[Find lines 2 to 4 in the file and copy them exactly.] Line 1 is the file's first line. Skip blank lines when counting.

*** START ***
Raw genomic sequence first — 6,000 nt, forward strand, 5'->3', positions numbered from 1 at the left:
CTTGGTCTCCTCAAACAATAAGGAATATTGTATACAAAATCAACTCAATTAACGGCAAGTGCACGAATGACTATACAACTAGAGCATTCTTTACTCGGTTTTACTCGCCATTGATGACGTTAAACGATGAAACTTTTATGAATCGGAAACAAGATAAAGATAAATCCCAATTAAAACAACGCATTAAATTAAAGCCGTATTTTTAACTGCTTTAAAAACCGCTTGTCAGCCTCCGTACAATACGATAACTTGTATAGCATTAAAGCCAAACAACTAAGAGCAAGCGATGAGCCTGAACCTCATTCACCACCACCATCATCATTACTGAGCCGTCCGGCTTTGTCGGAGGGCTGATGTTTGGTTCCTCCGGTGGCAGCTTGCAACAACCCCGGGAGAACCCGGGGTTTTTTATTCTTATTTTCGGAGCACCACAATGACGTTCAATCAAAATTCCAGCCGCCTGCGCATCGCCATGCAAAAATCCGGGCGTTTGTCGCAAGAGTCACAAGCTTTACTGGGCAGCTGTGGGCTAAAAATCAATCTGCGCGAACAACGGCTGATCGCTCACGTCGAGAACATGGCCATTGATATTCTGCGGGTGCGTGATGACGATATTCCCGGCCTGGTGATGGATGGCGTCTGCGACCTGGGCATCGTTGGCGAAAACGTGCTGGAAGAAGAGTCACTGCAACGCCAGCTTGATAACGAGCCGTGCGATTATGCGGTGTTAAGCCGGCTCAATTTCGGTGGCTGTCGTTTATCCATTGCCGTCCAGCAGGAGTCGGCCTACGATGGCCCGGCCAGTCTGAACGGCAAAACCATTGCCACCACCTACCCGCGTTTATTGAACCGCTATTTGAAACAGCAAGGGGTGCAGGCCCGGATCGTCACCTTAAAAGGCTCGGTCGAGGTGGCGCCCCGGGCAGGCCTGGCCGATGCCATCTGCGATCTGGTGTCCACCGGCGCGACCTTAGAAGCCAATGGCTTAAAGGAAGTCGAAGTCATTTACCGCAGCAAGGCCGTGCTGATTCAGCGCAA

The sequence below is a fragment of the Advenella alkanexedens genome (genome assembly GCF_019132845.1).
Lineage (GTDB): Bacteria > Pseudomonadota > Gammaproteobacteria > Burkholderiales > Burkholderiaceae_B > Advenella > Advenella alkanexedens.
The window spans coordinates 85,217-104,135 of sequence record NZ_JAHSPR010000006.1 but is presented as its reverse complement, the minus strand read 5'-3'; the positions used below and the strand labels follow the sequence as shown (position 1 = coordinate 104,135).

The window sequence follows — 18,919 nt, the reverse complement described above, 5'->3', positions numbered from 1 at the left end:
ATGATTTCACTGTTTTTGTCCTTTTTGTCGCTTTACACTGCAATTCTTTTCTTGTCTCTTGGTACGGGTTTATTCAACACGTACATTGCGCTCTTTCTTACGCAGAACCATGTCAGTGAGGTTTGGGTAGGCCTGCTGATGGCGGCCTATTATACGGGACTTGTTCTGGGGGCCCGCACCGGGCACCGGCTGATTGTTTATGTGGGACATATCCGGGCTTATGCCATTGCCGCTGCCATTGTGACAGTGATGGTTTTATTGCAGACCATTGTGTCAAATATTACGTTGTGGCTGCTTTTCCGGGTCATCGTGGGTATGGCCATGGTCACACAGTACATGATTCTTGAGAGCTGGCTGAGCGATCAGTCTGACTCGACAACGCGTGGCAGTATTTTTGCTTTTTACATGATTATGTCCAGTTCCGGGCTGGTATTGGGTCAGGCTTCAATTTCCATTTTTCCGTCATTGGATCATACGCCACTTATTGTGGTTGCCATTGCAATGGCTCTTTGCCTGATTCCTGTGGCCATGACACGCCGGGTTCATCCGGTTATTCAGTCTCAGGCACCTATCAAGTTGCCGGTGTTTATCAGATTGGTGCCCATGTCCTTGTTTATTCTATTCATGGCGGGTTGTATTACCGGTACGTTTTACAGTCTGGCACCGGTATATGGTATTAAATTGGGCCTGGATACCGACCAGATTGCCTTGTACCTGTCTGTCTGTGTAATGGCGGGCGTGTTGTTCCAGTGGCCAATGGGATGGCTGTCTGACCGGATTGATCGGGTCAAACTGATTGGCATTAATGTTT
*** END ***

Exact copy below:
CTTGGTCTCCTCAAACAATAAGGAATATTGTATACAAAATCAACTCAATTAACGGCAAGTGCACGAATGACTATACAACTAGAGCATTCTTTACTCGGTTTTACTCGCCATTGATGACGTTAAACGATGAAACTTTTATGAATCGGAAACAAGATAAAGATAAATCCCAATTAAAACAACGCATTAAATTAAAGCCGTATTTTTAACTGCTTTAAAAACCGCTTGTCAGCCTCCGTACAATACGATAACTTGTATAGCATTAAAGCCAAACAACTAAGAGCAAGCGATGAGCCTGAACCTCATTCACCACCACCATCATCATTACTGAGCCGTCCGGCTTTGTCGGAGGGCTGATGTTTGGTTCCTCCGGTGGCAGCTTGCAACAACCCCGGGAGAACCCGGGGTTTTTTATTCTTATTTTCGGAGCACCACAATGACGTTCAATCAAAATTCCAGCCGCCTGCGCATCGCCATGCAAAAATCCGGGCGTTTGTCGCAAGAGTCACAAGCTTTACTGGGCAGCTGTGGGCTAAAAATCAATCTGCGCGAACAACGGCTGATCGCTCACGTCGAGAACATGGCCATTGATATTCTGCGGGTGCGTGATGACGATATTCCCGGCCTGGTGATGGATGGCGTCTGCGACCTGGGCATCGTTGGCGAAAACGTGCTGGAAGAAGAGTCACTGCAACGCCAGCTTGATAACGAGCCGTGCGATTATGCGGTGTTAAGCCGGCTCAATTTCGGTGGCTGTCGTTTATCCATTGCCGTCCAGCAGGAGTCGGCCTACGATGGCCCGGCCAGTCTGAACGGCAAAACCATTGCCACCACCTACCCGCGTTTATTGAACCGCTATTTGAAACAGCAAGGGGTGCAGGCCCGGATCGTCACCTTAAAAGGCTCGGTCGAGGTGGCGCCCCGGGCAGGCCTGGCCGATGCCATCTGCGATCTGGTGTCCACCGGCGCGACCTTAGAAGCCAATGGCTTAAAGGAAGTCGAAGTCATTTACCGCAGCAAGGCCGTGCTGATTCAGCGCAA

The sequence below is a fragment of the Advenella alkanexedens genome (genome assembly GCF_019132845.1).
Lineage (GTDB): Bacteria > Pseudomonadota > Gammaproteobacteria > Burkholderiales > Burkholderiaceae_B > Advenella > Advenella alkanexedens.